Stars' Eyes: Babe Ruth

Many people don't know that Babe Ruth had severe amblyopia.

Many people don't know that Babe Ruth had severe amblyopia.

You probably know that George Herman Ruth Jr., also known as Babe, The Great Bambino, and The Sultan of Swat, was indisputably one of the greatest baseball players of all time. You may know that he came up with the Boston Red Sox before joining the New York Yankees. You might even know that began his career as a pitcher.

But did you know he had 20/200 vision in his left eye? Shocking, isn't it?

After his playing days were over, Ruth was examined by Dr. Gerald Kara, who found that the prolific slugger had surprisingly poor vision in his left eye (and 20/15 vision in his right), which Dr. Kara attributed to amblyopia. Because Ruth said he had never had an eye exam before, it is theoretically possible that his poor vision developed after his career was over, but Dr. Kara found no evidence that this was the case.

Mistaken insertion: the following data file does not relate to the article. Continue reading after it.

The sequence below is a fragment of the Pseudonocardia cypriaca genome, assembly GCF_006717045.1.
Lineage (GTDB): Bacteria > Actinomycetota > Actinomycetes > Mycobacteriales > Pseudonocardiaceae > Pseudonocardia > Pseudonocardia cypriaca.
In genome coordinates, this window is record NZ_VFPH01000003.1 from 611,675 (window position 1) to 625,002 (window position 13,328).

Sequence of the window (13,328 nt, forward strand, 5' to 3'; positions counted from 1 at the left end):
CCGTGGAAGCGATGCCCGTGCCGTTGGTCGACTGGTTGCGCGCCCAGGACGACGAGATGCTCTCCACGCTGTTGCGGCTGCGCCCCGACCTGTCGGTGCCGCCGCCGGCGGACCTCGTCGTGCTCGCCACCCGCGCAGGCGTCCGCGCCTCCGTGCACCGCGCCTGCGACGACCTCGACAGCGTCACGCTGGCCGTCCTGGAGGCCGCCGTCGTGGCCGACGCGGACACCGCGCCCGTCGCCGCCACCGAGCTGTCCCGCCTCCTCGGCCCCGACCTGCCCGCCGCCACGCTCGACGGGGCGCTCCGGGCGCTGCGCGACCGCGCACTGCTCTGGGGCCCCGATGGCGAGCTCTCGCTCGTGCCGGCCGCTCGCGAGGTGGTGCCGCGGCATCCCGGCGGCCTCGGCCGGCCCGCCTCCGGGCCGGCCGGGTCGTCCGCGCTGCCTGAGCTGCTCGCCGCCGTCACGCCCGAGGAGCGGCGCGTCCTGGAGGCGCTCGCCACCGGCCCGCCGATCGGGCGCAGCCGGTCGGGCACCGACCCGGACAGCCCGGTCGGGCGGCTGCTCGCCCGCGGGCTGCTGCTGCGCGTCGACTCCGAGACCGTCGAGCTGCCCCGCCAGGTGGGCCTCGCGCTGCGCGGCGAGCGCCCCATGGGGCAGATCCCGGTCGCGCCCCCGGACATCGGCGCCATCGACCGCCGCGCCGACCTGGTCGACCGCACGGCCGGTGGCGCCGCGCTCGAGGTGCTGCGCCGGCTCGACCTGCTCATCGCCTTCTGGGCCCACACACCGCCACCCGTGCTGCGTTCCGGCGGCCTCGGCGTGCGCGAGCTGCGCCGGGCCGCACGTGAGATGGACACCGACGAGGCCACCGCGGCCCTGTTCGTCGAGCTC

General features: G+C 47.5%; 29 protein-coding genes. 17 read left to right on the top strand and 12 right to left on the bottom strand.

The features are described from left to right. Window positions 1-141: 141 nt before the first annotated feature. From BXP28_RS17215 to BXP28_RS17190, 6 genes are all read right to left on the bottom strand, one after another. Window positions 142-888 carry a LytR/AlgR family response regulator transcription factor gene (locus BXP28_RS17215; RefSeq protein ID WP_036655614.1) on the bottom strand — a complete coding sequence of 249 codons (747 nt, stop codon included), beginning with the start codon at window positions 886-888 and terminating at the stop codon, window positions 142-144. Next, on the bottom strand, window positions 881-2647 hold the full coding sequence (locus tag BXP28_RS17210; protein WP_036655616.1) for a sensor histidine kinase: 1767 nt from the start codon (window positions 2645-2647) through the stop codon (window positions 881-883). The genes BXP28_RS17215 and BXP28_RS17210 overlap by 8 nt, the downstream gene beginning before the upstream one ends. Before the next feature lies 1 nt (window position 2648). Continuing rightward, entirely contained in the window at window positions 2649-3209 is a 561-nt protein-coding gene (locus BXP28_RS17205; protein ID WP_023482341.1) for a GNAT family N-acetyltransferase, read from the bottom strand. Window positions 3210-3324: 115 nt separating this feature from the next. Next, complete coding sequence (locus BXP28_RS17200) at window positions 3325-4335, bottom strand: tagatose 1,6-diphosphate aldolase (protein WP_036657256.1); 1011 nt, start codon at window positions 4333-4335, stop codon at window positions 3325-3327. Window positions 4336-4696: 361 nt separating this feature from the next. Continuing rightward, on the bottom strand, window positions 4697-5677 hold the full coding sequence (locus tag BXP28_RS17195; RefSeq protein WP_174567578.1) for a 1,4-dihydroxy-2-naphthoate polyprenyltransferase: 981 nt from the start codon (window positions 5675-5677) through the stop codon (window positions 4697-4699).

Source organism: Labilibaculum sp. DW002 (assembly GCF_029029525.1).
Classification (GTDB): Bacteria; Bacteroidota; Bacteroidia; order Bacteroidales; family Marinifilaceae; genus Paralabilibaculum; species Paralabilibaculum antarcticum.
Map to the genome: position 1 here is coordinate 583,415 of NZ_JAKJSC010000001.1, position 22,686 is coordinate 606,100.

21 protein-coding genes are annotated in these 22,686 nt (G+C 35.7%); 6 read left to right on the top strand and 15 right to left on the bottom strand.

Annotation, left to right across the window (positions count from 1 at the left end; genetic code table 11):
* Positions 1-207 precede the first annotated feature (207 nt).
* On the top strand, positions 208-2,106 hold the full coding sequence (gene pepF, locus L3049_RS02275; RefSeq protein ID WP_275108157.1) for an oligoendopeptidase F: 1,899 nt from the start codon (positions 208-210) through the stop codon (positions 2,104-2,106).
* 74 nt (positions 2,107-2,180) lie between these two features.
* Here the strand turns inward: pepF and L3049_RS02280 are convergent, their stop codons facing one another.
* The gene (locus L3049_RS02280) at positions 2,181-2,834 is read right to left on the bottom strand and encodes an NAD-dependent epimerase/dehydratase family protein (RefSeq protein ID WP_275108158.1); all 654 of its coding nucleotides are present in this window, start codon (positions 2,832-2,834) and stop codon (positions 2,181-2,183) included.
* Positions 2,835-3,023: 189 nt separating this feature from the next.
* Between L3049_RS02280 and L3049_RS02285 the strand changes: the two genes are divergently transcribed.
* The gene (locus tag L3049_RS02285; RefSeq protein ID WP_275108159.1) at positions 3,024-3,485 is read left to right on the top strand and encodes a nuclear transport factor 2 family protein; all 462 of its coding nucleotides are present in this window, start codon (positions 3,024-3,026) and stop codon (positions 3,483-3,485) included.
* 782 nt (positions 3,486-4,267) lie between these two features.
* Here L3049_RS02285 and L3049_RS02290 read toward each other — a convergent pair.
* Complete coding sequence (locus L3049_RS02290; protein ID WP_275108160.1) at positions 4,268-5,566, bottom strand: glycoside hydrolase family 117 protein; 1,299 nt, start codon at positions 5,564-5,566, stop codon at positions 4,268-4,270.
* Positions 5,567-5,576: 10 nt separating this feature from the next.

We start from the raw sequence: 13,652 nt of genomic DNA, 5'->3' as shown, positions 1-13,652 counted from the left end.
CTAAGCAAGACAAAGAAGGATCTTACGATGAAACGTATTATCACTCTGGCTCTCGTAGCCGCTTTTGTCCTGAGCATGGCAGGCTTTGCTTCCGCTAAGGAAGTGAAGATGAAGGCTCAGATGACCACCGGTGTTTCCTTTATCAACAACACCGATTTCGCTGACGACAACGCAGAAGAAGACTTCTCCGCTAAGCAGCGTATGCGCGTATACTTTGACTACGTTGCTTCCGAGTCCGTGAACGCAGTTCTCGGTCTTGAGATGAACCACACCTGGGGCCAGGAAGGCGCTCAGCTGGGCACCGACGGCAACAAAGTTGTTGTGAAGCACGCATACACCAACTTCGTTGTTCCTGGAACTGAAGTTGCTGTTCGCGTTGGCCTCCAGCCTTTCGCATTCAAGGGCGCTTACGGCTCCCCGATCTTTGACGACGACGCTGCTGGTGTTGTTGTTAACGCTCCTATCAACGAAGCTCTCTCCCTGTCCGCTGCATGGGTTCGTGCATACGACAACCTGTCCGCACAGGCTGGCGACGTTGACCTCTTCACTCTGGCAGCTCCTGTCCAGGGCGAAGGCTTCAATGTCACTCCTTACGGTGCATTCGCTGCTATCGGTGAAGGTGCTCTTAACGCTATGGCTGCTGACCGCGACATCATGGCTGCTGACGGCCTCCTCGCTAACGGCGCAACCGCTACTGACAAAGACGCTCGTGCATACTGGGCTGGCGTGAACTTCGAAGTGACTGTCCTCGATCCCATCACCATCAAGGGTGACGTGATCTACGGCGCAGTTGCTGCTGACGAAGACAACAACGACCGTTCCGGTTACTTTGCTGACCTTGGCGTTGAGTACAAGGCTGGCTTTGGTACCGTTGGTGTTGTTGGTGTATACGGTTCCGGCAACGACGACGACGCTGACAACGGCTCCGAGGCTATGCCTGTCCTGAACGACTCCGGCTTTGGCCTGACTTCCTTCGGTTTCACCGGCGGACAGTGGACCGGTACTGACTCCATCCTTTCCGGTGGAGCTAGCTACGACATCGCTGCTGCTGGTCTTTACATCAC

Amblyopia is the most common cause of reversible vision loss in children, affecting between 3-5% of all kids. It is defined as decreased vision due to abnormal development of vision in childhood, typically in one eye, and most commonly occurs due to unrecognized need for glasses or due to eye misalignment (strabismus). It is treated sometimes with glasses wear, and most frequently by patching the child's better-seeing eye. This forced use of the amblyopic eye helps the neural connections between the eye and brain develop properly, allowing for better vision.

I love treating amblyopia. Seeing a child start with one eye that doesn't see well at all, and then, over a period of months, thanks to the diligent work of the patient and parents in helping him/her keep the patch on, watching the vision improve -- it's a very gratifying experience.

With regard to Ruth, he is just one of the countless examples of people with a vision problem overcoming their circumstances and excelling in life.